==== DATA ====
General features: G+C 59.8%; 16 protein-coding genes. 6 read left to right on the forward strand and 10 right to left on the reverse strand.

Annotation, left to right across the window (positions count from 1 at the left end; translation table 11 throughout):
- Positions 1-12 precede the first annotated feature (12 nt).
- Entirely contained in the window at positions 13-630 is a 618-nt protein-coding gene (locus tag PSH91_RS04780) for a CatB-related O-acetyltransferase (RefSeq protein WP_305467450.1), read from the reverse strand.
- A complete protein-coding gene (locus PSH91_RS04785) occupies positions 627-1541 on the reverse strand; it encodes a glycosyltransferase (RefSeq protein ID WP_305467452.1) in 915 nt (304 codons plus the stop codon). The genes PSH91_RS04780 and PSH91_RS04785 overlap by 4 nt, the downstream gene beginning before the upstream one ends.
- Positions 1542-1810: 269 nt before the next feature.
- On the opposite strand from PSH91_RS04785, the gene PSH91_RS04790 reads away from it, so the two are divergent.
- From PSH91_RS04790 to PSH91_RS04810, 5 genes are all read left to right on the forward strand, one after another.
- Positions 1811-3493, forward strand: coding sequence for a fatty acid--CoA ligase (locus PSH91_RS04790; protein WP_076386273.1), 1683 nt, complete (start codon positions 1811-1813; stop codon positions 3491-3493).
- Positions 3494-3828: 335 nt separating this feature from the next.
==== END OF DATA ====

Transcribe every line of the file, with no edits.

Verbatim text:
General features: G+C 59.8%; 16 protein-coding genes. 6 read left to right on the forward strand and 10 right to left on the reverse strand.

Annotation, left to right across the window (positions count from 1 at the left end; translation table 11 throughout):
- Positions 1-12 precede the first annotated feature (12 nt).
- Entirely contained in the window at positions 13-630 is a 618-nt protein-coding gene (locus tag PSH91_RS04780) for a CatB-related O-acetyltransferase (RefSeq protein WP_305467450.1), read from the reverse strand.
- A complete protein-coding gene (locus PSH91_RS04785) occupies positions 627-1541 on the reverse strand; it encodes a glycosyltransferase (RefSeq protein ID WP_305467452.1) in 915 nt (304 codons plus the stop codon). The genes PSH91_RS04780 and PSH91_RS04785 overlap by 4 nt, the downstream gene beginning before the upstream one ends.
- Positions 1542-1810: 269 nt before the next feature.
- On the opposite strand from PSH91_RS04785, the gene PSH91_RS04790 reads away from it, so the two are divergent.
- From PSH91_RS04790 to PSH91_RS04810, 5 genes are all read left to right on the forward strand, one after another.
- Positions 1811-3493, forward strand: coding sequence for a fatty acid--CoA ligase (locus PSH91_RS04790; protein WP_076386273.1), 1683 nt, complete (start codon positions 1811-1813; stop codon positions 3491-3493).
- Positions 3494-3828: 335 nt separating this feature from the next.